Entries tagged with “Jonathan Rowe”.

Well over 100 people showed up Sunday at a memorial for Jonathan Rowe of Point Reyes Station, who co-founded the West Marin Commons project. Mr. Rowe died unexpectedly March 20 of a rare streptococcal sepsis infection at the age of 65. He leaves a wife, Mary Jean Espulgar-Rowe, and son, Joshua Espulgar-Rowe.

Jonathan Rowe could often be seen writing on an open-air table next to the coffee bar at Toby’s Feed Barn.

He had been a contributing editor to The Washington Monthly and YES! magazines and had been a staff writer for The Christian Science Monitor.

Mr. Rowe also contributed articles to Harper’s, The Atlantic Monthly, Readers Digest, The Columbia Journalism Review, The Point Reyes Light, The West Marin Citizen, and many other publications.

A 1967 graduate of Harvard University, Mr. Rowe also earned a law degree from the University of Pennsylvania in 1971. In the early 1970s, he was one of Ralph Nader’s “Raiders.”

He served on staffs in the House of Representatives and the Senate, where he was a long-time aide to US Senator Byron Dorgan (D-North Dakota). He also served on the staff of the Washington, DC, city council.

The memorial began in Toby’s Feed Barn where friends and community members paid tribute to the late journalist and economist. Elizabeth Barnet (left) and Gary Ruskin (right) acted as masters of ceremony. Barnet and Mr. Rowe co-founded West Marin Commons. Ruskin, who once shared an office with Mr. Rowe in Washington, spoke of the man’s major importance as an economist. He drew a round of applause when he suggested naming the new commons after Mr. Rowe. His son Joshua, a third grader at West Marin School, told about having Mr. Rowe  for a father.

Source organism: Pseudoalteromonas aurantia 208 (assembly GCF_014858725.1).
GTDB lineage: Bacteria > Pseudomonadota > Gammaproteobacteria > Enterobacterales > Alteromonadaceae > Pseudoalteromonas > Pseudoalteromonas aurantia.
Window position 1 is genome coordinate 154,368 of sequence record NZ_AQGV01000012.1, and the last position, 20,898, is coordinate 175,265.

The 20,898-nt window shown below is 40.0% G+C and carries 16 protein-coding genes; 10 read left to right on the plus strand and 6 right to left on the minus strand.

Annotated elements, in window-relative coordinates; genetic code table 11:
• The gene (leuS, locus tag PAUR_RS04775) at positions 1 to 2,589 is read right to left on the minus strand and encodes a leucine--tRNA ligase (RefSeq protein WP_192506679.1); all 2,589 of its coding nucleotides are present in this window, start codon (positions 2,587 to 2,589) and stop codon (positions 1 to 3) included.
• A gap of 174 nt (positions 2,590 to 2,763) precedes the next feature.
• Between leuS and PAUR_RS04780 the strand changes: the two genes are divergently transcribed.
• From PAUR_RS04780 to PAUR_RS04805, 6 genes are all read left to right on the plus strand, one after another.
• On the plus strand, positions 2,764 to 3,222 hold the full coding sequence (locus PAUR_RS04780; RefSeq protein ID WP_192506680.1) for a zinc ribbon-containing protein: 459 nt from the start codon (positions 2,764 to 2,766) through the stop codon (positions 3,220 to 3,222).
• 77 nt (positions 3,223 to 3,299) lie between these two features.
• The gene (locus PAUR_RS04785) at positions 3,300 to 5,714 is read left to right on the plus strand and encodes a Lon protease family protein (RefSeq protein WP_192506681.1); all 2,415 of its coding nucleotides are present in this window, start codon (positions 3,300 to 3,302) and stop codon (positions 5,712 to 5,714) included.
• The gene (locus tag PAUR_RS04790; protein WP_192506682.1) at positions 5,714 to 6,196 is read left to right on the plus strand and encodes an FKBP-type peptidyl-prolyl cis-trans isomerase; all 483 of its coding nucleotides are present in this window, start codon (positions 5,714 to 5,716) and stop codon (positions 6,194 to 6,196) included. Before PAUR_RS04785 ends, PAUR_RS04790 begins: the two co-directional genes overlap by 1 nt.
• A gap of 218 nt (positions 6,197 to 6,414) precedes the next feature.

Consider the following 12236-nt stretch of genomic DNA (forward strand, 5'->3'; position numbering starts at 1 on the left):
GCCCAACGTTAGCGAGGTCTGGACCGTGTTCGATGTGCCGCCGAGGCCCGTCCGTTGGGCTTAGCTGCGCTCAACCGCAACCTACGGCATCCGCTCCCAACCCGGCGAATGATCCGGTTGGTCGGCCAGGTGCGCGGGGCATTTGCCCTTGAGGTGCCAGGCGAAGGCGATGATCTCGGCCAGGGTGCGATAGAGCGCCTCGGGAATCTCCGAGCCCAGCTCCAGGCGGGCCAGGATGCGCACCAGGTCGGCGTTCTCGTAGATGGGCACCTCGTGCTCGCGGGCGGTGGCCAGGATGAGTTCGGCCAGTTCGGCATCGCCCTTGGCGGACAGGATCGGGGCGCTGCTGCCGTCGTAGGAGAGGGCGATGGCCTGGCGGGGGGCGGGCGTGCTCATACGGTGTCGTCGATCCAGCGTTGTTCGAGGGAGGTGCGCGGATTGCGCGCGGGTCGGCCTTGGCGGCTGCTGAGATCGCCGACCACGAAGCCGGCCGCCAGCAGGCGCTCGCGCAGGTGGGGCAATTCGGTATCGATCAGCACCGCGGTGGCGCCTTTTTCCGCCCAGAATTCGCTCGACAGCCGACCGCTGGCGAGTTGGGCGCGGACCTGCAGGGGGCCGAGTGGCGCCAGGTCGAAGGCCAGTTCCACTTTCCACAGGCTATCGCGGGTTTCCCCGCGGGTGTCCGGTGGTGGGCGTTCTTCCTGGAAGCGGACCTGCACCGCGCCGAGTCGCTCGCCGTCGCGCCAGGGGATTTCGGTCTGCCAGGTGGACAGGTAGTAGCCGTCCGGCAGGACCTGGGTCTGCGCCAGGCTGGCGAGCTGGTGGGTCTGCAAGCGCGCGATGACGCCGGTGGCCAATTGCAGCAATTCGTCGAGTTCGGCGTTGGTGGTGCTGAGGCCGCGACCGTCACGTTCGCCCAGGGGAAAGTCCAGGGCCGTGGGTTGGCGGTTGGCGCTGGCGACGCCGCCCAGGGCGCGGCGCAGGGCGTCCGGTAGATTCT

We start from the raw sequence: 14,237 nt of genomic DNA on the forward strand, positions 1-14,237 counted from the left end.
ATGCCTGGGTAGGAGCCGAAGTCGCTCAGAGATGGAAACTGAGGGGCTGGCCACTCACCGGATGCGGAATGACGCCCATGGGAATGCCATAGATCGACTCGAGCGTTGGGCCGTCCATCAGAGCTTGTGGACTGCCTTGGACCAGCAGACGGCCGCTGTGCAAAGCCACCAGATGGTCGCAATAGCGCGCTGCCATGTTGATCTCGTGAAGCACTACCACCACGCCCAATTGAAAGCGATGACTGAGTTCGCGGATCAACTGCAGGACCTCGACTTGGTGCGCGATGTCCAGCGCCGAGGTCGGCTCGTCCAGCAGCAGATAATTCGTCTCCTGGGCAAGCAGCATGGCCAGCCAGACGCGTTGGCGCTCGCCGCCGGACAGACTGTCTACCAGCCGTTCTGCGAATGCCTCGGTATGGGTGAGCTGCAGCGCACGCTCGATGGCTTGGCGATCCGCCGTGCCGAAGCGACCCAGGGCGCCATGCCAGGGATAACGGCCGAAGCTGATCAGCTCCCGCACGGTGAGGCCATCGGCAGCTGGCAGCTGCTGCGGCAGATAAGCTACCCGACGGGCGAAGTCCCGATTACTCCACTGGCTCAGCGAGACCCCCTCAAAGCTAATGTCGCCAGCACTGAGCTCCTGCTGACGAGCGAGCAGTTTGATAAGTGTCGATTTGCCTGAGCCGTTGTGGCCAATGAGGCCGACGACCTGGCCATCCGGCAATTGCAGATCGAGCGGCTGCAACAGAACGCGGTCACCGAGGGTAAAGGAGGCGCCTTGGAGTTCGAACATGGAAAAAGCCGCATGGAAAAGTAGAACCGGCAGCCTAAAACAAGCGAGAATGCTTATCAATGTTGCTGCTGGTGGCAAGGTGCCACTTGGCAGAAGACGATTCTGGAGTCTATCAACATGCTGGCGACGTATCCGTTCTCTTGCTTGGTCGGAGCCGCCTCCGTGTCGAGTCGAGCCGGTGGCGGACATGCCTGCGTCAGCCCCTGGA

Joshua also circulated through the Feed Barn, unobtrusively keeping his classmates orderly. When some youngsters sitting high on a stack of hay bales became a little noisy, the eight year old climbed up to them and whispered, “Guys, you gotta get off the hay bales.”

Providing music for the occasion, Joyce Kouffman playing a bass led the crowd in singing This Little Light of Mine.

Mr. Rowe’s younger brother Matt Rowe and Charlie Morgan (right) both talked about Mr. Rowe’s obsession with the Boston Red Sox baseball team.

Morgan noted that Mr. Rowe and he were both programmers at KWMR community radio, with Morgan’s show being aired immediately after Mr. Rowe’s.

By invitation, Mr. Rowe would often stick around the studio after his show and take part in Morgan’s show, expanding upon comments he had made in the preceding show.

Morgan said he was always impressed by Mr. Rowe’s ability to calmly discuss controversial issues.

Others who spoke included: journalist Todd Oppenheimer, who described swimming in San Francisco Bay with Mr. Rowe; Sylvia Oliver, who like Mr. Rowe had worked in US Senator Byron Dorgan’s office; Emily Levine, who described giving an economics talk based almost entirely on a cover story by Mr. Rowe in The Atlantic Monthly; writer Russ Baker, who described Mr. Rowe as “my intellectual partner”; Nancy Bertelsen, who read her own poem; and Michael Cohen, who said that 40 years ago he had been Mr. Rowe’s yoga teacher and considered him part of “the company of the wise.”

Joshua told the crowd his father accompanied him when he walked to school and liked to tell jokes. He himself joked that the reason he liked walking with his father was just to hear the jokes.

After school, they went swimming or bicycle riding or played sports, he added. Joshua drew a laugh from the crowd when he described his father as “a good soccer player for his age.” Joshua noted that his father had catered to his fascination with trucks, and “I still remember when I was little he used to write stories about trucks.”

At the new commons, Marin County Supervisor Steve Kinsey reported that county supervisors had adjourned in memory of Mr. Rowe to honor his community work.

After the tributes in Toby’s Feed Barn, the crowd walked two blocks to the new West Marin Commons at Highway 1 and Fourth Street to hear more speakers, see the dedication of a large bench in Mr. Rowe’s honor, and enjoy a potluck luncheon.